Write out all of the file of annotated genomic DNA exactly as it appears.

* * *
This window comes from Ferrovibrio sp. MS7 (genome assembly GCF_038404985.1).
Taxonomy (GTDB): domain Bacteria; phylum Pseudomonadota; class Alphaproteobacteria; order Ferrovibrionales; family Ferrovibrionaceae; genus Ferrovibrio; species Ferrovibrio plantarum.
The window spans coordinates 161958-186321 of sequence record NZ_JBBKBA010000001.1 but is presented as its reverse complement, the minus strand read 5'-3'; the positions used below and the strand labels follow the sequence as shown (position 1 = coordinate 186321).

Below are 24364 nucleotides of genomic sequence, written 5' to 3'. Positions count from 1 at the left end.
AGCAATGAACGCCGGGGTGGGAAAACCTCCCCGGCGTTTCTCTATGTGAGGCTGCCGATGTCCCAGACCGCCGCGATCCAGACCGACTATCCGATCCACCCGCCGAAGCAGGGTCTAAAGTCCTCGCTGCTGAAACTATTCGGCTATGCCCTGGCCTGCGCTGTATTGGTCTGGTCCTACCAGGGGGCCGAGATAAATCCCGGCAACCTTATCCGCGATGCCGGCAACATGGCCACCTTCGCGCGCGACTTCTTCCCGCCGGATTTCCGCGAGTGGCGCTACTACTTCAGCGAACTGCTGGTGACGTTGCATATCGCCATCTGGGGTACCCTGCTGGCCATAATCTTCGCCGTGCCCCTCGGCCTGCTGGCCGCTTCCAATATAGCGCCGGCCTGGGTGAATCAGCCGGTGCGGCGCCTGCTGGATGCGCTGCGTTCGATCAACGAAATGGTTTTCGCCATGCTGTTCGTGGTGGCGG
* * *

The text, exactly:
This window comes from Ferrovibrio sp. MS7 (genome assembly GCF_038404985.1).
Taxonomy (GTDB): domain Bacteria; phylum Pseudomonadota; class Alphaproteobacteria; order Ferrovibrionales; family Ferrovibrionaceae; genus Ferrovibrio; species Ferrovibrio plantarum.
The window spans coordinates 161958-186321 of sequence record NZ_JBBKBA010000001.1 but is presented as its reverse complement, the minus strand read 5'-3'; the positions used below and the strand labels follow the sequence as shown (position 1 = coordinate 186321).

Below are 24364 nucleotides of genomic sequence, written 5' to 3'. Positions count from 1 at the left end.
AGCAATGAACGCCGGGGTGGGAAAACCTCCCCGGCGTTTCTCTATGTGAGGCTGCCGATGTCCCAGACCGCCGCGATCCAGACCGACTATCCGATCCACCCGCCGAAGCAGGGTCTAAAGTCCTCGCTGCTGAAACTATTCGGCTATGCCCTGGCCTGCGCTGTATTGGTCTGGTCCTACCAGGGGGCCGAGATAAATCCCGGCAACCTTATCCGCGATGCCGGCAACATGGCCACCTTCGCGCGCGACTTCTTCCCGCCGGATTTCCGCGAGTGGCGCTACTACTTCAGCGAACTGCTGGTGACGTTGCATATCGCCATCTGGGGTACCCTGCTGGCCATAATCTTCGCCGTGCCCCTCGGCCTGCTGGCCGCTTCCAATATAGCGCCGGCCTGGGTGAATCAGCCGGTGCGGCGCCTGCTGGATGCGCTGCGTTCGATCAACGAAATGGTTTTCGCCATGCTGTTCGTGGTGGCGG